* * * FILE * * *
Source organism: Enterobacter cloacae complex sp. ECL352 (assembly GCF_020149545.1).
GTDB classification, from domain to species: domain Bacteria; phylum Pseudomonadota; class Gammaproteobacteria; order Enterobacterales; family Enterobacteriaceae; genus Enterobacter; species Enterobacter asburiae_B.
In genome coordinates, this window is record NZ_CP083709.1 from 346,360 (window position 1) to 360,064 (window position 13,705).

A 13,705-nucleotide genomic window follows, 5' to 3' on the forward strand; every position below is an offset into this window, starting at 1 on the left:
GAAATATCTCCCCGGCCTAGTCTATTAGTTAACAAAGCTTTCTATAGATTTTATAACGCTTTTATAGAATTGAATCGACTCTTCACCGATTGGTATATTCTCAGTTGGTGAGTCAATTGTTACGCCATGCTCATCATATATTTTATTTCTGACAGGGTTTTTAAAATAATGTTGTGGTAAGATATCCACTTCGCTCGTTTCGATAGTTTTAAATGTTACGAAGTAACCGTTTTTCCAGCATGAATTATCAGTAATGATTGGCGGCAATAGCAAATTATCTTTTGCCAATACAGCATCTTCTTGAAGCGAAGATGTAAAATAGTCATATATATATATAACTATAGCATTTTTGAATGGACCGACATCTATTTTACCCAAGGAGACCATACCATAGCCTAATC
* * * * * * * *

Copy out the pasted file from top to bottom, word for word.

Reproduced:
Source organism: Enterobacter cloacae complex sp. ECL352 (assembly GCF_020149545.1).
GTDB classification, from domain to species: domain Bacteria; phylum Pseudomonadota; class Gammaproteobacteria; order Enterobacterales; family Enterobacteriaceae; genus Enterobacter; species Enterobacter asburiae_B.
In genome coordinates, this window is record NZ_CP083709.1 from 346,360 (window position 1) to 360,064 (window position 13,705).

A 13,705-nucleotide genomic window follows, 5' to 3' on the forward strand; every position below is an offset into this window, starting at 1 on the left:
GAAATATCTCCCCGGCCTAGTCTATTAGTTAACAAAGCTTTCTATAGATTTTATAACGCTTTTATAGAATTGAATCGACTCTTCACCGATTGGTATATTCTCAGTTGGTGAGTCAATTGTTACGCCATGCTCATCATATATTTTATTTCTGACAGGGTTTTTAAAATAATGTTGTGGTAAGATATCCACTTCGCTCGTTTCGATAGTTTTAAATGTTACGAAGTAACCGTTTTTCCAGCATGAATTATCAGTAATGATTGGCGGCAATAGCAAATTATCTTTTGCCAATACAGCATCTTCTTGAAGCGAAGATGTAAAATAGTCATATATATATATAACTATAGCATTTTTGAATGGACCGACATCTATTTTACCCAAGGAGACCATACCATAGCCTAATC